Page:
We are wasting our breath. This game is over. Bosch is in court right now for the same thing.
I don't see how tool companies can beat this. They better pony up quick before Gass rethinks the 8% he's been asking. I assume that Delta and the rest want to continue selling table saws. I hope they do. It would be a strange world without the Unisaw.
I wonder if Sawstop is publicly traded.
Here's another one......
With a cheery smiling photo of Lawyer Kuhlmeyer on the page. No local was listed but the area code is 206, Seatle. Next door to Mr. Gass. Interesting.
Notice how I use the term "Lawyer Soandso"? That's from "True Grit", remember how they refered to Lawyer J. Noble Dagget? Anyway.
Lawyer Kuhlmeyer has an interesting story. He was a woodworker for years but left the industry because it was "too dangerous".
Check this out....
A personal injury law firm called Kelley/Uustal in Florida that has a specialty in table saws. They are promoting suing if you have an injury on any table that involves contact with the blade on a saw that doesn't have a brake.
Looks like Gass is going to win. I don't know how I feel about that. Obviously, he's a smart guy. Part of me says he's a weasel and part of me says he's a saint.
I sure would like to see the numbers on Sawstop. How many saws have been sold and how many extra cartridges have been sold. The web site says hundreds of finger saves, I'd like to see exact numbers. I'd also like to see exact numbers on the new Unisaw as in how many owners have been hurt.
That little Ryobi saw is still for sale today at Home Depot. Mine has them in stock. Interesting.
I think that in all three pieces pictured in the lead article the CNC application made the piece worse, not better.
Is Stephen in control of the machine or is it in control of him? Resistance is futile, you will be assimilated?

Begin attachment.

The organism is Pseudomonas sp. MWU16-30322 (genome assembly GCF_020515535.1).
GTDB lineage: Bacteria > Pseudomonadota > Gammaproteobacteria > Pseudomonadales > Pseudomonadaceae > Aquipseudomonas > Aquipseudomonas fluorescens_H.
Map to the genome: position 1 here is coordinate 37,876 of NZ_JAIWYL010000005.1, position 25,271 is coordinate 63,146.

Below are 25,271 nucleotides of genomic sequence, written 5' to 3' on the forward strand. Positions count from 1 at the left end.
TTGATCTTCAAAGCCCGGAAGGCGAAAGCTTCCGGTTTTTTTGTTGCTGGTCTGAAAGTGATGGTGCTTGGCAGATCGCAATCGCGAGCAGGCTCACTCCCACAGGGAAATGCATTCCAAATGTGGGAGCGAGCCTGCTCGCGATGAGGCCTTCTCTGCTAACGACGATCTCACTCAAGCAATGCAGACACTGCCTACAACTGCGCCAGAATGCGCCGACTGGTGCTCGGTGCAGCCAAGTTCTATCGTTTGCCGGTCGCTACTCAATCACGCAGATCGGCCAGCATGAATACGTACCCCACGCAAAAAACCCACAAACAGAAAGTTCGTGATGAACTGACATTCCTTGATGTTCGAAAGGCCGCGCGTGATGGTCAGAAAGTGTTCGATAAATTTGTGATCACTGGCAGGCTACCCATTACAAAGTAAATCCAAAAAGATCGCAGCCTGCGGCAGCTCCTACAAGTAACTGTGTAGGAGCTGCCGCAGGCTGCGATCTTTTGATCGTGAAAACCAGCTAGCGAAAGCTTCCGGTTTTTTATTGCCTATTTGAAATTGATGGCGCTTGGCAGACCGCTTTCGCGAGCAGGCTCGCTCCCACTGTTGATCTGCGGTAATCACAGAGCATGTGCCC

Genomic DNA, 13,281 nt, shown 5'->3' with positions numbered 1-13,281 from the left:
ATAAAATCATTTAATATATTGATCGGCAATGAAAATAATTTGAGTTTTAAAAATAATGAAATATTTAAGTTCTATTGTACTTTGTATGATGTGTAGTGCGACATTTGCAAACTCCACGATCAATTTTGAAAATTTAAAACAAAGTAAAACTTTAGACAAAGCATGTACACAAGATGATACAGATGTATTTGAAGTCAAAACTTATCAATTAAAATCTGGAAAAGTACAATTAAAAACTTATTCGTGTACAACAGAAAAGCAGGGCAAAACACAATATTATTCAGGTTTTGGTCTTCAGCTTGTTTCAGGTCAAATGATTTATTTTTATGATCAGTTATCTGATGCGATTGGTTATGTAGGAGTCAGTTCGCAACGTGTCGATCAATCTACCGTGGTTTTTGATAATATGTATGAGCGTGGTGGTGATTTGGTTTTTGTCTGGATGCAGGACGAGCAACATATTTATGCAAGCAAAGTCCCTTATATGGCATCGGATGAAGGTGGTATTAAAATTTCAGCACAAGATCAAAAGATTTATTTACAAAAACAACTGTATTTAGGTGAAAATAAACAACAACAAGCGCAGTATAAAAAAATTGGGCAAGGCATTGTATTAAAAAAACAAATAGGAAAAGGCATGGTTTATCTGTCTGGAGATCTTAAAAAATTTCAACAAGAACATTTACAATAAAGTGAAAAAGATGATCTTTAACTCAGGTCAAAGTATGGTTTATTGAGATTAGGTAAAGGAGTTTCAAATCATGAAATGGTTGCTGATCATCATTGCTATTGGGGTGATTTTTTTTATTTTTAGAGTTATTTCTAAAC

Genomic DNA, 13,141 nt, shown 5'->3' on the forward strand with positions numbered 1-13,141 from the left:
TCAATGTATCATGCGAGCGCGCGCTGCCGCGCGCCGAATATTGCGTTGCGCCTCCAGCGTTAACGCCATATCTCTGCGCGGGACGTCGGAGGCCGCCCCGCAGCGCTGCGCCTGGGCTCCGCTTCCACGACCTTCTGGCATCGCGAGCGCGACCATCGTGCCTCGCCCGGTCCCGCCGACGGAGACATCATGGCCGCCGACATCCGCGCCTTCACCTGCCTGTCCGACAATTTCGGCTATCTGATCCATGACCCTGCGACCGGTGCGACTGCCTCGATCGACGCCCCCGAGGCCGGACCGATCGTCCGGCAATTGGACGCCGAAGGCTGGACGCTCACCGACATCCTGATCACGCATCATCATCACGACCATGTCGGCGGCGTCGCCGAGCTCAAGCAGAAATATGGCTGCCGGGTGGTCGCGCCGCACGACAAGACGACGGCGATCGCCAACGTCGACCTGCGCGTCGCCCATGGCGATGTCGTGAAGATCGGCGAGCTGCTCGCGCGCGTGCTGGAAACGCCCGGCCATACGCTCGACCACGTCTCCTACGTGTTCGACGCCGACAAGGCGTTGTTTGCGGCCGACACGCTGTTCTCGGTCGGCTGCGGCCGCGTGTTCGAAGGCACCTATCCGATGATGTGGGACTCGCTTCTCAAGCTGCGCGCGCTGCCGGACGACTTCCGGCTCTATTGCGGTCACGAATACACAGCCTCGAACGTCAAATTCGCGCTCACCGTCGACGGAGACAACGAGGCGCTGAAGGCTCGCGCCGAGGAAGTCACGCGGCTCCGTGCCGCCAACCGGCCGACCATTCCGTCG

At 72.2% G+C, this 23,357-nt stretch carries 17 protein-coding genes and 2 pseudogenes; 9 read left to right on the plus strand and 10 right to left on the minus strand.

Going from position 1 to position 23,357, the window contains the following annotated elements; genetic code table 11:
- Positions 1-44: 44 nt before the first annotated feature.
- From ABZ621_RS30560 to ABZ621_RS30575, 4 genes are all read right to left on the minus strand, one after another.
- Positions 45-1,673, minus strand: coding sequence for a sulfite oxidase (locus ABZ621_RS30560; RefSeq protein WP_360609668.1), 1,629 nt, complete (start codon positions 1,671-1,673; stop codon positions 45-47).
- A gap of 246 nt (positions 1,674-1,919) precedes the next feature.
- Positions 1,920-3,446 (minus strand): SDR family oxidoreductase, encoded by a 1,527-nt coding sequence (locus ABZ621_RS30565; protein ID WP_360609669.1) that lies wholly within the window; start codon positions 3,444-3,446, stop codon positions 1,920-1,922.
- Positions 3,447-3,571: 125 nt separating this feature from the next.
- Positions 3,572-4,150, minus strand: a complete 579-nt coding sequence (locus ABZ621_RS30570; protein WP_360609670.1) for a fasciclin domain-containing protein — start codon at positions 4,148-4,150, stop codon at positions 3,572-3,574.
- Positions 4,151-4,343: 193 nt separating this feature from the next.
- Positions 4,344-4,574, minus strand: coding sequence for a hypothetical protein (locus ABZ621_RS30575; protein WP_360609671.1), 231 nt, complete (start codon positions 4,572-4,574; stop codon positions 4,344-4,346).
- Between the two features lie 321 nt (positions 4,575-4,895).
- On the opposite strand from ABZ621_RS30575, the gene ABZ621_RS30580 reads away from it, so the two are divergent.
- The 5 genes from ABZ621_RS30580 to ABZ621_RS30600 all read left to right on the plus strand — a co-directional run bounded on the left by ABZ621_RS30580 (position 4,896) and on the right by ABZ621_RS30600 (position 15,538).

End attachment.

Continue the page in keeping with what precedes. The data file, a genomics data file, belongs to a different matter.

The grill work on the first is interesting at first glance but also kind of funky. And a chimp can tell it was done by a computer, nobody in their right mind is going to take much time out of their life. And, as always with this stuff, it looks too perfect. Is it wood or is it injection molded? Don't get me wrong here, the sideboard itself is beautifully done, obviously the work of a talented craftsman.
The pineapple is just goofy, we won't waste much time on that. Do we need wooden pineapples in 2010?
What is European looking scroll work doing on an Asian cabinet? Shouldn't it be dragons or something? Again, the work of a brilliant craftsman but one who apparently didn't have a 3D model of anything Asian.
If this is what CNC does to you then it's dangerous and should be banned. I thought I wanted a CNC, even considered building my own, but if this is what it does to you then no thanks.
Just what is a CNC capable of? Could Stephen have used it to cut out those tapered legs? What about the door parts? What about the tops of those sideboards? If it can do those things then I'm interested. But if all you get is funky pineapples then no thanks.